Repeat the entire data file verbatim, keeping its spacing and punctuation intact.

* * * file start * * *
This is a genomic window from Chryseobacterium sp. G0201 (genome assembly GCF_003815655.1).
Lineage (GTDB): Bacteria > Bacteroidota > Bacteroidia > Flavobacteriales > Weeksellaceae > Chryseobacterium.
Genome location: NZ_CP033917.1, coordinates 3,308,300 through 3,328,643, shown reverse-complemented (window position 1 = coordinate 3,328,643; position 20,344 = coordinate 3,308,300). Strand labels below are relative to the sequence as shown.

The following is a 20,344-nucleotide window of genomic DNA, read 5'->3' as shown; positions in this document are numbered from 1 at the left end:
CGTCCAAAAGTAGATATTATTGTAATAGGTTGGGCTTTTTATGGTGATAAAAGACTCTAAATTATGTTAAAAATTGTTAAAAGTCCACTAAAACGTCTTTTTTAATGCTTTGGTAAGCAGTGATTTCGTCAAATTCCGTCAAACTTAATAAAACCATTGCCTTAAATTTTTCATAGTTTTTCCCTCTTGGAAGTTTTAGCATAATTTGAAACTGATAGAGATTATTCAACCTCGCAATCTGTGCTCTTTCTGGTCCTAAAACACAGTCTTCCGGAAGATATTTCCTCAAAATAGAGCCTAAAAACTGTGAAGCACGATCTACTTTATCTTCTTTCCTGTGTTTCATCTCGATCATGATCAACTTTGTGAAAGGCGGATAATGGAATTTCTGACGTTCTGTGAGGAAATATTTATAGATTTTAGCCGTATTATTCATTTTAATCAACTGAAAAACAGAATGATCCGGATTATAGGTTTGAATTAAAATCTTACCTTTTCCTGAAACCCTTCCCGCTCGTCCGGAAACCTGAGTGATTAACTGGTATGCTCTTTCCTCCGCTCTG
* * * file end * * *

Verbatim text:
This is a genomic window from Chryseobacterium sp. G0201 (genome assembly GCF_003815655.1).
Lineage (GTDB): Bacteria > Bacteroidota > Bacteroidia > Flavobacteriales > Weeksellaceae > Chryseobacterium.
Genome location: NZ_CP033917.1, coordinates 3,308,300 through 3,328,643, shown reverse-complemented (window position 1 = coordinate 3,328,643; position 20,344 = coordinate 3,308,300). Strand labels below are relative to the sequence as shown.

The following is a 20,344-nucleotide window of genomic DNA, read 5'->3' as shown; positions in this document are numbered from 1 at the left end:
CGTCCAAAAGTAGATATTATTGTAATAGGTTGGGCTTTTTATGGTGATAAAAGACTCTAAATTATGTTAAAAATTGTTAAAAGTCCACTAAAACGTCTTTTTTAATGCTTTGGTAAGCAGTGATTTCGTCAAATTCCGTCAAACTTAATAAAACCATTGCCTTAAATTTTTCATAGTTTTTCCCTCTTGGAAGTTTTAGCATAATTTGAAACTGATAGAGATTATTCAACCTCGCAATCTGTGCTCTTTCTGGTCCTAAAACACAGTCTTCCGGAAGATATTTCCTCAAAATAGAGCCTAAAAACTGTGAAGCACGATCTACTTTATCTTCTTTCCTGTGTTTCATCTCGATCATGATCAACTTTGTGAAAGGCGGATAATGGAATTTCTGACGTTCTGTGAGGAAATATTTATAGATTTTAGCCGTATTATTCATTTTAATCAACTGAAAAACAGAATGATCCGGATTATAGGTTTGAATTAAAATCTTACCTTTTCCTGAAACCCTTCCCGCTCGTCCGGAAACCTGAGTGATTAACTGGTATGCTCTTTCCTCCGCTCTG